The US dollar didn’t rise as much as some traders might have hoped yesterday after the Chair of the Federal Reserve central banking system said that the outlook for interest rates had now changed.
Jerome Powell said that the current policy rate, which sits between 2% and 2.25%, had dropped “just below” the level designated as neutral based on research.
Previously, this was not the case. As the summer was coming to a close, for example, the neutral level was much higher at between 2.5% and 3.5% – a point at which Powell claimed that interest rates could be raised above this level.
Powell’s most recent comments mean that rapid interest rate rises might not be on the cards in the way they were largely expected to be. As a result, the dollar index dropped to 96.69.
However, the greenback was not the only currency to suffer in the markets on Wednesday. The British pound was rocked by claims from the Bank of England that the outcome of Brexit on the currency is likely to be negative.
Before Powell’s comments, the pound dropped in response to the suggestion that a difficult Brexit could lead to a 25% drop in the pound’s value. However, it recovered later when the dollar dropped as well.
As this week begins to draw to a close and a fresh week starts for forex traders, there’s still plenty for the forex markets to look out for.
Today (Thursday) sees the preliminary harmonised index of consumer prices come out of Germany at 1pm. This is expected to show a slight drop from 2.4% to 2.3%.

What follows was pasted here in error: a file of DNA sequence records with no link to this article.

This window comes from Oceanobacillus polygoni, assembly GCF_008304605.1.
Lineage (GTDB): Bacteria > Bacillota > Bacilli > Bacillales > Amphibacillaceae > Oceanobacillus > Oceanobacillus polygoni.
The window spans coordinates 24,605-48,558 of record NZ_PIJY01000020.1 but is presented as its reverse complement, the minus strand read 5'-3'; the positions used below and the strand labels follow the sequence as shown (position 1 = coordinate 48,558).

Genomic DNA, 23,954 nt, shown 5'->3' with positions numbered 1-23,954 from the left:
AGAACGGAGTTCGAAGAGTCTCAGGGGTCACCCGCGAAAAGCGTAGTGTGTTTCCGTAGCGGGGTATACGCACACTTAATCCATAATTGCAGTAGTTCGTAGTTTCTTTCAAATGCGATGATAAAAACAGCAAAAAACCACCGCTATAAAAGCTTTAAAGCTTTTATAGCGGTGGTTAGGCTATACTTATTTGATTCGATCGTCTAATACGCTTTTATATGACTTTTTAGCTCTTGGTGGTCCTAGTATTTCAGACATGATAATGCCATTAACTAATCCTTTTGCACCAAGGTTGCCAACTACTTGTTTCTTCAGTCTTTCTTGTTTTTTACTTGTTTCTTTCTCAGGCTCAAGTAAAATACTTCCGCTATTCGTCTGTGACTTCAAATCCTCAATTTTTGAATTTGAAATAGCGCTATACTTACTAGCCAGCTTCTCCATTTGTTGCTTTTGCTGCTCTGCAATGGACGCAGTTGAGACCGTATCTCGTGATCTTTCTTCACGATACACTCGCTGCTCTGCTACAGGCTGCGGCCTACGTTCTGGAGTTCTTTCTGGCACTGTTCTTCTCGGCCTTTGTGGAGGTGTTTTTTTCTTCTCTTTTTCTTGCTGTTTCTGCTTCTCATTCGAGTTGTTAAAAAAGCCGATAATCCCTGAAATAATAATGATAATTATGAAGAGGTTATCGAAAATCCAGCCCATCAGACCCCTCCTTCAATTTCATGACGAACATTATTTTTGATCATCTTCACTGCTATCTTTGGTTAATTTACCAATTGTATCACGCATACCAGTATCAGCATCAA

Data on core personal consumption expenditure for October is due out of the US at 1.30pm GMT. This sort of release carries a lot of significance, as monetary policy decisions by the US Federal Reserve are usually made on the basis of economic health indicators such as these. It is expected that this will drop from 2% to 1.9%, which could contribute to uncertainty.
Canada’s current account information for the third quarter of the year is expected at 1.30pm GMT. The most recent minutes of the US Federal Open Market Committee are expected at 7pm GMT. These are likely to hold some clues as to where the Federal Reserve will go next in terms of interest rates.
The day will be rounded off by Japanese statistics, including the Tokyo consumer price index for November and the October unemployment rate, both of which are out at 11.30pm GMT. The latter statistic is expected to hold firm at 2.3%.
More statistics are due out on Friday to round off the week. The German import price index for October is expected at 7am GMT and is due to drop year on year from 4.4% to 4.2%.
German retail sales data for October is also expected then, and this is due to show a year on year change from -2.6% to +2.7%.
Italian unemployment figures, meanwhile, are expected at 9am GMT. This data will cover October and is expected to hold firm at 10.1%.